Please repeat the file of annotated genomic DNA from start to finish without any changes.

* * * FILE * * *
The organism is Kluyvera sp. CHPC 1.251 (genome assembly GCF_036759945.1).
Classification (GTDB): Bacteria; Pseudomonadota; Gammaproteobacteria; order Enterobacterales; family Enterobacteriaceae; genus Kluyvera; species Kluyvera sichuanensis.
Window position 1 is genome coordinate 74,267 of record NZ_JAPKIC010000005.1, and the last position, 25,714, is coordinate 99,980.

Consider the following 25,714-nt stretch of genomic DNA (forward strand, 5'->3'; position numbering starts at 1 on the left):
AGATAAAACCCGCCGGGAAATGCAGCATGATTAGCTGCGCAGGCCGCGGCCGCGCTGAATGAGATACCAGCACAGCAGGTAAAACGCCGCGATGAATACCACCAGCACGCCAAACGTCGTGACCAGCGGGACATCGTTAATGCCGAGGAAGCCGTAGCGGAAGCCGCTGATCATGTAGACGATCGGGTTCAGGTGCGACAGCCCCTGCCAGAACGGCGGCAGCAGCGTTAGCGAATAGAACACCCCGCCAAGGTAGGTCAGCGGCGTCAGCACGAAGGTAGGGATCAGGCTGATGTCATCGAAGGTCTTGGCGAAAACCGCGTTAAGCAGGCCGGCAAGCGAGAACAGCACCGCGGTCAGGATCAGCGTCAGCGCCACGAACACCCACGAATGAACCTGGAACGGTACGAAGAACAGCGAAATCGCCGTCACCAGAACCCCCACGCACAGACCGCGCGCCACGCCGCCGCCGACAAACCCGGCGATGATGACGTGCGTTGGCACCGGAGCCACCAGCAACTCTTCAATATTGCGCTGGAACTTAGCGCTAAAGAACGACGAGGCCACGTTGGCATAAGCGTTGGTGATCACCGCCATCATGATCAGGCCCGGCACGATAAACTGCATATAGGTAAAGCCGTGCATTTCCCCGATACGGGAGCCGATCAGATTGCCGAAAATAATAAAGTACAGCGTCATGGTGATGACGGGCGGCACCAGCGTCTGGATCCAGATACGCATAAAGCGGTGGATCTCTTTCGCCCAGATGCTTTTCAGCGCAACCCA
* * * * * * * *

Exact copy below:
The organism is Kluyvera sp. CHPC 1.251 (genome assembly GCF_036759945.1).
Classification (GTDB): Bacteria; Pseudomonadota; Gammaproteobacteria; order Enterobacterales; family Enterobacteriaceae; genus Kluyvera; species Kluyvera sichuanensis.
Window position 1 is genome coordinate 74,267 of record NZ_JAPKIC010000005.1, and the last position, 25,714, is coordinate 99,980.

Consider the following 25,714-nt stretch of genomic DNA (forward strand, 5'->3'; position numbering starts at 1 on the left):
AGATAAAACCCGCCGGGAAATGCAGCATGATTAGCTGCGCAGGCCGCGGCCGCGCTGAATGAGATACCAGCACAGCAGGTAAAACGCCGCGATGAATACCACCAGCACGCCAAACGTCGTGACCAGCGGGACATCGTTAATGCCGAGGAAGCCGTAGCGGAAGCCGCTGATCATGTAGACGATCGGGTTCAGGTGCGACAGCCCCTGCCAGAACGGCGGCAGCAGCGTTAGCGAATAGAACACCCCGCCAAGGTAGGTCAGCGGCGTCAGCACGAAGGTAGGGATCAGGCTGATGTCATCGAAGGTCTTGGCGAAAACCGCGTTAAGCAGGCCGGCAAGCGAGAACAGCACCGCGGTCAGGATCAGCGTCAGCGCCACGAACACCCACGAATGAACCTGGAACGGTACGAAGAACAGCGAAATCGCCGTCACCAGAACCCCCACGCACAGACCGCGCGCCACGCCGCCGCCGACAAACCCGGCGATGATGACGTGCGTTGGCACCGGAGCCACCAGCAACTCTTCAATATTGCGCTGGAACTTAGCGCTAAAGAACGACGAGGCCACGTTGGCATAAGCGTTGGTGATCACCGCCATCATGATCAGGCCCGGCACGATAAACTGCATATAGGTAAAGCCGTGCATTTCCCCGATACGGGAGCCGATCAGATTGCCGAAAATAATAAAGTACAGCGTCATGGTGATGACGGGCGGCACCAGCGTCTGGATCCAGATACGCATAAAGCGGTGGATCTCTTTCGCCCAGATGCTTTTCAGCGCAACCCA